A functional variant at miRNA-122 binding site in IL-1a 3' UTR predicts risk of recurrence in patients with oropharyngeal cancer.

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IL-1a, an important regulator of immune and inflammation responses, has been implicated in cancer development and prognosis. An insertion (Ins)/deletion (Del) polymorphism (IL-1a rs3783553) in the 3' UTR of IL-1a may disrupt a binding site for miRNA-122 and may affect its transcription level. Thus, this polymorphism may cause interindividual variation in immune and inflammation responses and thus may lead to different susceptibility to treatment response and prognosis of such patients. We evaluated the association of IL-1a rs3783553 polymorphism with risk of recurrence of squamous cell carcinoma of the oropharynx (SCCOP) in a cohort of 1008 patients. Log-rank test and univariate and multivariable Cox models were used to evaluate associations. Compared with patients with Del/Del homozygous genotype, the patients with Ins/Del+Ins/Ins variant genotypes had worse disease-free survival (log-rank P < 0.0001) and increased risk of SCCOP recurrence (HR, 2.4, 95% CI, 1.7-3.3) after multivariable adjustment. Furthermore, among patients with HPV16-positive tumors, the patients with Ins/Del+Ins/Ins variant genotypes of the IL-1a polymorphism had worse disease-free survival (log-rank P < 0.0001) and much higher recurrence risk than those with Del/Del homozygous genotype of this polymorphism (HR, 16.3, 95% CI, 5.0-52.7). Our findings suggest that IL-1a rs3783553 polymorphism may modulate the risk of SCCOP recurrence in patients, particularly for patients with HPV16-positive tumors. However, larger studies are needed to validate these results.





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Wang, Chengyuan, Erich M Sturgis, Xingming Chen, Qingyi Wei and Guojun Li (2016). A functional variant at miRNA-122 binding site in IL-1a 3' UTR predicts risk of recurrence in patients with oropharyngeal cancer. Oncotarget, 7(23). pp. 34472–34479. 10.18632/oncotarget.8908 Retrieved from https://hdl.handle.net/10161/18001.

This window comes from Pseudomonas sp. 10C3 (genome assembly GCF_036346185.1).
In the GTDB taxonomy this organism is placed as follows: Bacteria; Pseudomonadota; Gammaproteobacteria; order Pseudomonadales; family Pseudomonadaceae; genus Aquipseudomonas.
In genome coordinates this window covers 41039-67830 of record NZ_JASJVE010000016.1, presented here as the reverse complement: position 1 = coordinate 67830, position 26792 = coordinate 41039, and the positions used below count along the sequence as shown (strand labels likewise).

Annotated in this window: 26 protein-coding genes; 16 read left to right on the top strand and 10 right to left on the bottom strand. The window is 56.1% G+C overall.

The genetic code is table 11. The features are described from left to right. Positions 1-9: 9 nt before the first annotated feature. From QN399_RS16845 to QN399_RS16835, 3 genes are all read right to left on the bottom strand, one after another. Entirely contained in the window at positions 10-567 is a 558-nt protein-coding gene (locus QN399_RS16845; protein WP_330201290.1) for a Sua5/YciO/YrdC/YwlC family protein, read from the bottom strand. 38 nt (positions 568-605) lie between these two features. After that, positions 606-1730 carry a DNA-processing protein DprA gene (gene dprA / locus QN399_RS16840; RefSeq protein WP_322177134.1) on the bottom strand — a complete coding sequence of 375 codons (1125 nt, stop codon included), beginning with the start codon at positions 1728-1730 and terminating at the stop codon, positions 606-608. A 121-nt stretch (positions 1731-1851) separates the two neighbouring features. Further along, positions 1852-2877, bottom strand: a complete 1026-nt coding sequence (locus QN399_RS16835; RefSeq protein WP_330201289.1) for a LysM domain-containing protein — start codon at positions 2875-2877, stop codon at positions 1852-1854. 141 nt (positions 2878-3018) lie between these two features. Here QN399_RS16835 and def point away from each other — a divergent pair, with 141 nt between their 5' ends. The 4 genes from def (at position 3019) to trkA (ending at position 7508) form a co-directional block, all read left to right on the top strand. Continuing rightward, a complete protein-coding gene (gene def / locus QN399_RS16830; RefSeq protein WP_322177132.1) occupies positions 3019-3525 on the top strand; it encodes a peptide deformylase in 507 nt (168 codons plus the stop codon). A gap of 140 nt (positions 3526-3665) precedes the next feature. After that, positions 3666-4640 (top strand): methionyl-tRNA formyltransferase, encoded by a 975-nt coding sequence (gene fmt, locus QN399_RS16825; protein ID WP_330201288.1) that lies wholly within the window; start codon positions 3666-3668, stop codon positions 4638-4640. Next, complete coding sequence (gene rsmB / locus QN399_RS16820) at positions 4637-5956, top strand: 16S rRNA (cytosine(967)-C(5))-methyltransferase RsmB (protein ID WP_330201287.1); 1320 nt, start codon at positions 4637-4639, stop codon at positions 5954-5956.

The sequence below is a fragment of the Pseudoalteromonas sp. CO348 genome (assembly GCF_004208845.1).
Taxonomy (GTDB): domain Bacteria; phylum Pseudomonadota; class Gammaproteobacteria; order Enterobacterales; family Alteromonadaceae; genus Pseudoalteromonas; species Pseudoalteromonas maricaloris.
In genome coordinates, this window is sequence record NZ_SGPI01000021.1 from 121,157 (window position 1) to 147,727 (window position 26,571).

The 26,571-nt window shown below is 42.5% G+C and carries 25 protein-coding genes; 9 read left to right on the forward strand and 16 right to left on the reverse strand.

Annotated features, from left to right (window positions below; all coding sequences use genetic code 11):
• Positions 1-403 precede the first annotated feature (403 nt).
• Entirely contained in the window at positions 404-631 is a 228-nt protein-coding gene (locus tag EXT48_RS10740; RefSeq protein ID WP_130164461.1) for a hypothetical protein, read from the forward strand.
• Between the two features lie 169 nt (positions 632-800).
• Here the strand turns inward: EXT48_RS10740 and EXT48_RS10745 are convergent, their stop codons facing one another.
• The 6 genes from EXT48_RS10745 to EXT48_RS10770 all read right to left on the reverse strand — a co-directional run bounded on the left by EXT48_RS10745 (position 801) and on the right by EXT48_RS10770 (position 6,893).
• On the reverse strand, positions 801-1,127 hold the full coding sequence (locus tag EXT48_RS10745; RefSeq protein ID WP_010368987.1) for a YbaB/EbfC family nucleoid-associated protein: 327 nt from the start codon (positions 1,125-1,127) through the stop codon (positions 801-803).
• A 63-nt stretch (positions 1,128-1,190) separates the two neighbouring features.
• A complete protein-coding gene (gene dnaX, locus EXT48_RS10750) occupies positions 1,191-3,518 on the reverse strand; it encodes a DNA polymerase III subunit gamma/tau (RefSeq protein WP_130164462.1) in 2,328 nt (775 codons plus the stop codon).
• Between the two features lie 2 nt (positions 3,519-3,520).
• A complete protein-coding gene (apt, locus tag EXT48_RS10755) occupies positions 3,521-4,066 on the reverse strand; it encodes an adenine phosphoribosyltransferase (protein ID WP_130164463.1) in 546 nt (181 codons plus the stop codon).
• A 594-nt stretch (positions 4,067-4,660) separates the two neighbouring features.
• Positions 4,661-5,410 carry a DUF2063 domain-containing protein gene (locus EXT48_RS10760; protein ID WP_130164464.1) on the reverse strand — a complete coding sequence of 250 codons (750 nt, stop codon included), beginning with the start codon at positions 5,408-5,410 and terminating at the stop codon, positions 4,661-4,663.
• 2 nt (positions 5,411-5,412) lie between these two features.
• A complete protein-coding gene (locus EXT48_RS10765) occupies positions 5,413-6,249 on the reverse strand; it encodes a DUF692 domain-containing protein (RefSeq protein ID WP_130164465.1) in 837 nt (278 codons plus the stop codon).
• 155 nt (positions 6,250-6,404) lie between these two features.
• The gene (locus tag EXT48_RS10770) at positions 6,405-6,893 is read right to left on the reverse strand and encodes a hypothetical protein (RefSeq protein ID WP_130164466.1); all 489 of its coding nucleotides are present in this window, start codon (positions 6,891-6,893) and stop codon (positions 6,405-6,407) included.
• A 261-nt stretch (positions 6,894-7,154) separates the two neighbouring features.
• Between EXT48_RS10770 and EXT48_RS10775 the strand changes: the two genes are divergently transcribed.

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Qingyi Wei

Professor in Population Health Sciences

Qingyi Wei, MD, PhD, Professor in the Department of Medicine, is Associate Director for Cancer Control and Population Sciences, Co-leader of CCPS and Co-leader of Epidemiology and Population Genomics (Focus Area 1). He is a professor of Medicine and an internationally recognized epidemiologist focused on the molecular and genetic epidemiology of head and neck cancers, lung cancer, and melanoma. His research focuses on biomarkers and genetic determinants for the DNA repair deficient phenotype and variations in cell death. He is Editor-in-Chief of the open access journal "Cancer Medicine" and Associate Editor-in-Chief of the International Journal of Molecular Epidemiology and Genetics.

Area of Expertise: Epidemiology

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